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Collier County.

The plaintiff’s decedent was a 12-year-old girl who was crossing a Naples street when she was struck by a vehicle owned by the defendant rental car company and driven by the defendant driver. The plaintiff claimed the defendant driver negligently entered the intersection without due caution and that the defendant rental car company was vicariously liable for the driver’s negligence under the Dangerous Instrumentality Doctrine. The defendant driver died of unrelated causes shortly after the accident. The defendants maintained that the girl darted out in front of the defendant’s vehicle which was proceeding on a green light. The case was bifurcated and tried on the issue of liability only.

The minor plaintiff was walking home at 10:00 p.m. after visiting nearby relatives and was crossing Goodlette Road at Fifth Avenue with her two step-siblings. The other children testified that the decedent started across the street when the green "WALK" sign came on in their direction. The witnesses testified that they saw the defendant’s vehicle approaching, that the defendant accelerated and that they yelled to the decedent "Don’t Go!" However, the children testified that it was too late because the little girl had already stepped off the curb.

The plaintiff also called another eyewitness who testified that his car was stopped at a red light on Fifth Avenue. When the light changed to green, the witness testified that he did not immediately proceed into the intersection because he saw the defendant’s car approaching, that the defendant’s car was accelerating and that he "knew" it was not going to stop for the red light. A passenger in this witness’s vehicle testified that the light changed from green to red for the defendant as his car entered the intersection.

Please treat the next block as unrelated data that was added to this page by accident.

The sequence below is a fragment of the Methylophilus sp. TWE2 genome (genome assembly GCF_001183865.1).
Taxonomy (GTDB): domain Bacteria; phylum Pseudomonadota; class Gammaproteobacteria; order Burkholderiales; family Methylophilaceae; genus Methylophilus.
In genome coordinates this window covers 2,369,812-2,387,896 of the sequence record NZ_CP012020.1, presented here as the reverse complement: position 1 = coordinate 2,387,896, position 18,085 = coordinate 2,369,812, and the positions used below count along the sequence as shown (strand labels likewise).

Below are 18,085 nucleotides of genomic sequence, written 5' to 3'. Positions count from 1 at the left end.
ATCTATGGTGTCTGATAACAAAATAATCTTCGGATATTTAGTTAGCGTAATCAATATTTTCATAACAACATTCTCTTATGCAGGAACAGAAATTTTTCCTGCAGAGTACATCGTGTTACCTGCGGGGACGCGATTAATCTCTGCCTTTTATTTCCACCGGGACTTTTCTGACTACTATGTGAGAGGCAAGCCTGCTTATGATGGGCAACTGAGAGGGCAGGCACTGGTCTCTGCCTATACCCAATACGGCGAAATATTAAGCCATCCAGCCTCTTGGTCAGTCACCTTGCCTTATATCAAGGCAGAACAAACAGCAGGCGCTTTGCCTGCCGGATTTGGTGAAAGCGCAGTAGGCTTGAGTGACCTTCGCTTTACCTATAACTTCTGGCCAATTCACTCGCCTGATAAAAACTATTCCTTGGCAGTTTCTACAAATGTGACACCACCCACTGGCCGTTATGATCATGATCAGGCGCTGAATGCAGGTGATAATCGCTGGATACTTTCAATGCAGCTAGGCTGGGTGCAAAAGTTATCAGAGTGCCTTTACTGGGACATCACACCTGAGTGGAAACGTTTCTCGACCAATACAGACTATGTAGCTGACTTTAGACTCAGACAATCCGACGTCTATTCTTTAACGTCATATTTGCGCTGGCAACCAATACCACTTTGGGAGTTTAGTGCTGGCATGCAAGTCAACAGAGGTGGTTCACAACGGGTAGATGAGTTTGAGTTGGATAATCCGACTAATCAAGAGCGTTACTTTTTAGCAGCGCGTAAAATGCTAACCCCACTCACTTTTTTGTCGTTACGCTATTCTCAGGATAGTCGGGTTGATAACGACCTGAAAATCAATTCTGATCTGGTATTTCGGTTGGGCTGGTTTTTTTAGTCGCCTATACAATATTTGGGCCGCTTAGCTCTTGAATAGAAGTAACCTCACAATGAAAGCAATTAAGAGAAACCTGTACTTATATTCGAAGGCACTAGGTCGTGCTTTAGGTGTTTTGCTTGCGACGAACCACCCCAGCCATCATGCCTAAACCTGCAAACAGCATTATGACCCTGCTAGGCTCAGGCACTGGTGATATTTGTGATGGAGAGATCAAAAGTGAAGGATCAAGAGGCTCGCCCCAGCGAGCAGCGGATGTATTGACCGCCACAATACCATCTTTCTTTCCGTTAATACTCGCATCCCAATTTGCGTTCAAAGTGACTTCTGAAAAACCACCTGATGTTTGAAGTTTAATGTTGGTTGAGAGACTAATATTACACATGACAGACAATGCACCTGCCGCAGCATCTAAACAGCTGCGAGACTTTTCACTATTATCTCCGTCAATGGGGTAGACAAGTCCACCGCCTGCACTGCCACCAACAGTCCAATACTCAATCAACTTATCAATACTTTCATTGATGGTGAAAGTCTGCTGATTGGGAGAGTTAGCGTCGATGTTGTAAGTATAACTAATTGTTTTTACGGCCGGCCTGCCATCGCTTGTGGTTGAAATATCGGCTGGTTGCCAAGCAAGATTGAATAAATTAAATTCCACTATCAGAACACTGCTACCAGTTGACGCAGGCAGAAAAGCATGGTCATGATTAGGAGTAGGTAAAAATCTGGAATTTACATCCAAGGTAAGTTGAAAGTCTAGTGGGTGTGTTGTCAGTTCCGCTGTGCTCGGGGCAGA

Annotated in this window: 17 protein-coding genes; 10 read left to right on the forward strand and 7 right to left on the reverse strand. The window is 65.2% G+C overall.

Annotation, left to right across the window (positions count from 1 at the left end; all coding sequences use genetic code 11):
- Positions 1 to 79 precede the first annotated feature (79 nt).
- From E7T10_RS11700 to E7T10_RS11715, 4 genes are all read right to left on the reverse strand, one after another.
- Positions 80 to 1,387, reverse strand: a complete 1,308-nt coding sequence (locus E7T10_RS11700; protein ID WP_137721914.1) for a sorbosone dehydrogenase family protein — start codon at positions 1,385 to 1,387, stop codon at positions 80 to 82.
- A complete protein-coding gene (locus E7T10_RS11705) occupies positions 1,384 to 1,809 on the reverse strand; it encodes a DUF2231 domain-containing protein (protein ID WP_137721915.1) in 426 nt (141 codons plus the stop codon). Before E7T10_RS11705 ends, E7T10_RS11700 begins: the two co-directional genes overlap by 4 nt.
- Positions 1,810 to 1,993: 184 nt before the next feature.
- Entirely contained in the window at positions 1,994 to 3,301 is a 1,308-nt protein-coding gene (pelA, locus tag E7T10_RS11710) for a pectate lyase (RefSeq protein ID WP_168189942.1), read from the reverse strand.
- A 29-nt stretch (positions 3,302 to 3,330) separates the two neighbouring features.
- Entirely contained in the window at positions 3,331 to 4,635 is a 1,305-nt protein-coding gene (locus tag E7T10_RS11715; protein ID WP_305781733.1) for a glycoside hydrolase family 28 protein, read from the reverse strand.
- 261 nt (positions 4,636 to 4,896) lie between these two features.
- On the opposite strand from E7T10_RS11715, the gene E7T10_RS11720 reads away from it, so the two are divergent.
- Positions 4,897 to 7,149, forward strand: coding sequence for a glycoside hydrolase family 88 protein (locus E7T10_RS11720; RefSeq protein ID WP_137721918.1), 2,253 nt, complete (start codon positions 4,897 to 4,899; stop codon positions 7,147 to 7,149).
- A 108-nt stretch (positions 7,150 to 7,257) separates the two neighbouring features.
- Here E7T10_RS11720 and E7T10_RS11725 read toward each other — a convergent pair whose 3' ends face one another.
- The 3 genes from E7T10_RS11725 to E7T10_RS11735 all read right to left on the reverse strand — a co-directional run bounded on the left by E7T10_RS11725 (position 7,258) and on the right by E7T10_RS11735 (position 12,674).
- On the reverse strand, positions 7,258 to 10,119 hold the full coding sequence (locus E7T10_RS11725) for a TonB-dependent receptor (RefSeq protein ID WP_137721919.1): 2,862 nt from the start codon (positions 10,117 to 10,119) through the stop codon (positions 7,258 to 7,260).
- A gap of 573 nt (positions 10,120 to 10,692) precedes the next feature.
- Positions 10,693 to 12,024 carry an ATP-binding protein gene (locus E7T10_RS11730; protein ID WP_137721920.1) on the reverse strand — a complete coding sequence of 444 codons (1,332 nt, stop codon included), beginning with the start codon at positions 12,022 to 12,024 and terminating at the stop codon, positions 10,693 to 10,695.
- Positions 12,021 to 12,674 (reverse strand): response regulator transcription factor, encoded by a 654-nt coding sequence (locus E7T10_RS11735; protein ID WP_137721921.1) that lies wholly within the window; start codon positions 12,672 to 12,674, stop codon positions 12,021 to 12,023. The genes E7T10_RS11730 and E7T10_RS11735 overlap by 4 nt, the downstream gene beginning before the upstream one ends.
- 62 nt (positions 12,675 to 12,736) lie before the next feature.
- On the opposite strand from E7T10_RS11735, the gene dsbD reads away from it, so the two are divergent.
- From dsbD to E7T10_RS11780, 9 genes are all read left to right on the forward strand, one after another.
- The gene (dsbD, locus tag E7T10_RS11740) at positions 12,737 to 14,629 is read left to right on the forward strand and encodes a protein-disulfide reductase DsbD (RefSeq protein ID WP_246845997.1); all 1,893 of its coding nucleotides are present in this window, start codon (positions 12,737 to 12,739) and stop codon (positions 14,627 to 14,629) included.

The plaintiff’s accident reconstruction expert testified that the defendant driver must have been distracted just prior to the impact. The plaintiff’s expert testified that the overhead "Yield to Pedestrians" sign is a regulatory sign which obligated drivers to yield to children if they are close enough to the roadway to be seen. The plaintiff argued that the sign, coupled with the children’s presence on the corner, created a special or heightened risk which required the defendant to slow his car on approaching the intersection.

The defendant driver gave a statement regarding the accident prior to his death. He claimed that he was driving at 35 to 45 mph in the center lane of Goodlette Road with a green light when the impact occurred. The defendant indicated that he never saw the decedent prior to impact. The defense also maintained that the children were standing in an area that was too dark to be readily observed.

The defendant driver was en-route home from a movie and had his five-year-old son and a neighbor’s child in his car at the time. The evidence showed that the right front headlight area of the defendant’s car struck the minor plaintiff. The girl died two weeks after the accident as a result of the injuries she sustained.

The defendant called a female witness who testified that she was stopped at a red light on Fifth Avenue. The defendant’s witness testified that the defendant was proceeding through the intersection on a green light when the little girl ran in front of his car. The defendant’s accident reconstruction expert opined, given the darkness of the road, the position of the defendant’s vehicle, and the projection of the girl crossing the road, that the defendant had no opportunity to avoid the impact. The defendant introduced photographs of the accident scene at night. The investigating homicide officer also testified that he investigated the accident and determined that the minor decedent was ________% at fault for causing the accident.

After a two-day trial, the jury found that the defendant driver was not negligent.

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